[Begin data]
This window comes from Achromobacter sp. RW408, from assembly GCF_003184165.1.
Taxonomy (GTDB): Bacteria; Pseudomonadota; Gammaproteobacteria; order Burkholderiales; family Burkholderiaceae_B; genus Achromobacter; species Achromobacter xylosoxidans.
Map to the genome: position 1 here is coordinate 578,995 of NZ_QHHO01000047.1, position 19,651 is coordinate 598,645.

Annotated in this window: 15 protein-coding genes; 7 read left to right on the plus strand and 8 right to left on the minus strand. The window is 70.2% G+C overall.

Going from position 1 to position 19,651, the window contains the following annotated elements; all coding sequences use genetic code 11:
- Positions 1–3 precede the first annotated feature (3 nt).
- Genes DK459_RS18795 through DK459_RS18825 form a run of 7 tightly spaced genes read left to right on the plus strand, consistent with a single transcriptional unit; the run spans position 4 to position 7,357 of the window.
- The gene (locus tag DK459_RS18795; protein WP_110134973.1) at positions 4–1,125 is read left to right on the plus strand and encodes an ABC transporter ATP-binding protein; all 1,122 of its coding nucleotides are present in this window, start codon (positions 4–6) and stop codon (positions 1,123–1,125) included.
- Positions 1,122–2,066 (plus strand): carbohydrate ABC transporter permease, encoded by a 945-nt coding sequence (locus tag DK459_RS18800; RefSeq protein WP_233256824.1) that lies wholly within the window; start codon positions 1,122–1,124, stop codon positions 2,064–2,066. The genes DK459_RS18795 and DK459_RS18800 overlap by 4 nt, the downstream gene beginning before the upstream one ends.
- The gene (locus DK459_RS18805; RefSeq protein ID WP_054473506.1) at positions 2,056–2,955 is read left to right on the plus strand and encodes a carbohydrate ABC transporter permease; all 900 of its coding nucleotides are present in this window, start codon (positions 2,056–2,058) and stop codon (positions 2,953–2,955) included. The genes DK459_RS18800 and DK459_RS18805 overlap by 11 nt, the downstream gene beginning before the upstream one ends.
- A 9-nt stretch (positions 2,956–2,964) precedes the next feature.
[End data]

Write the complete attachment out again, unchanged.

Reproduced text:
This window comes from Achromobacter sp. RW408, from assembly GCF_003184165.1.
Taxonomy (GTDB): Bacteria; Pseudomonadota; Gammaproteobacteria; order Burkholderiales; family Burkholderiaceae_B; genus Achromobacter; species Achromobacter xylosoxidans.
Map to the genome: position 1 here is coordinate 578,995 of NZ_QHHO01000047.1, position 19,651 is coordinate 598,645.

Annotated in this window: 15 protein-coding genes; 7 read left to right on the plus strand and 8 right to left on the minus strand. The window is 70.2% G+C overall.

Going from position 1 to position 19,651, the window contains the following annotated elements; all coding sequences use genetic code 11:
- Positions 1–3 precede the first annotated feature (3 nt).
- Genes DK459_RS18795 through DK459_RS18825 form a run of 7 tightly spaced genes read left to right on the plus strand, consistent with a single transcriptional unit; the run spans position 4 to position 7,357 of the window.
- The gene (locus tag DK459_RS18795; protein WP_110134973.1) at positions 4–1,125 is read left to right on the plus strand and encodes an ABC transporter ATP-binding protein; all 1,122 of its coding nucleotides are present in this window, start codon (positions 4–6) and stop codon (positions 1,123–1,125) included.
- Positions 1,122–2,066 (plus strand): carbohydrate ABC transporter permease, encoded by a 945-nt coding sequence (locus tag DK459_RS18800; RefSeq protein WP_233256824.1) that lies wholly within the window; start codon positions 1,122–1,124, stop codon positions 2,064–2,066. The genes DK459_RS18795 and DK459_RS18800 overlap by 4 nt, the downstream gene beginning before the upstream one ends.
- The gene (locus DK459_RS18805; RefSeq protein ID WP_054473506.1) at positions 2,056–2,955 is read left to right on the plus strand and encodes a carbohydrate ABC transporter permease; all 900 of its coding nucleotides are present in this window, start codon (positions 2,056–2,058) and stop codon (positions 2,953–2,955) included. The genes DK459_RS18800 and DK459_RS18805 overlap by 11 nt, the downstream gene beginning before the upstream one ends.
- A 9-nt stretch (positions 2,956–2,964) precedes the next feature.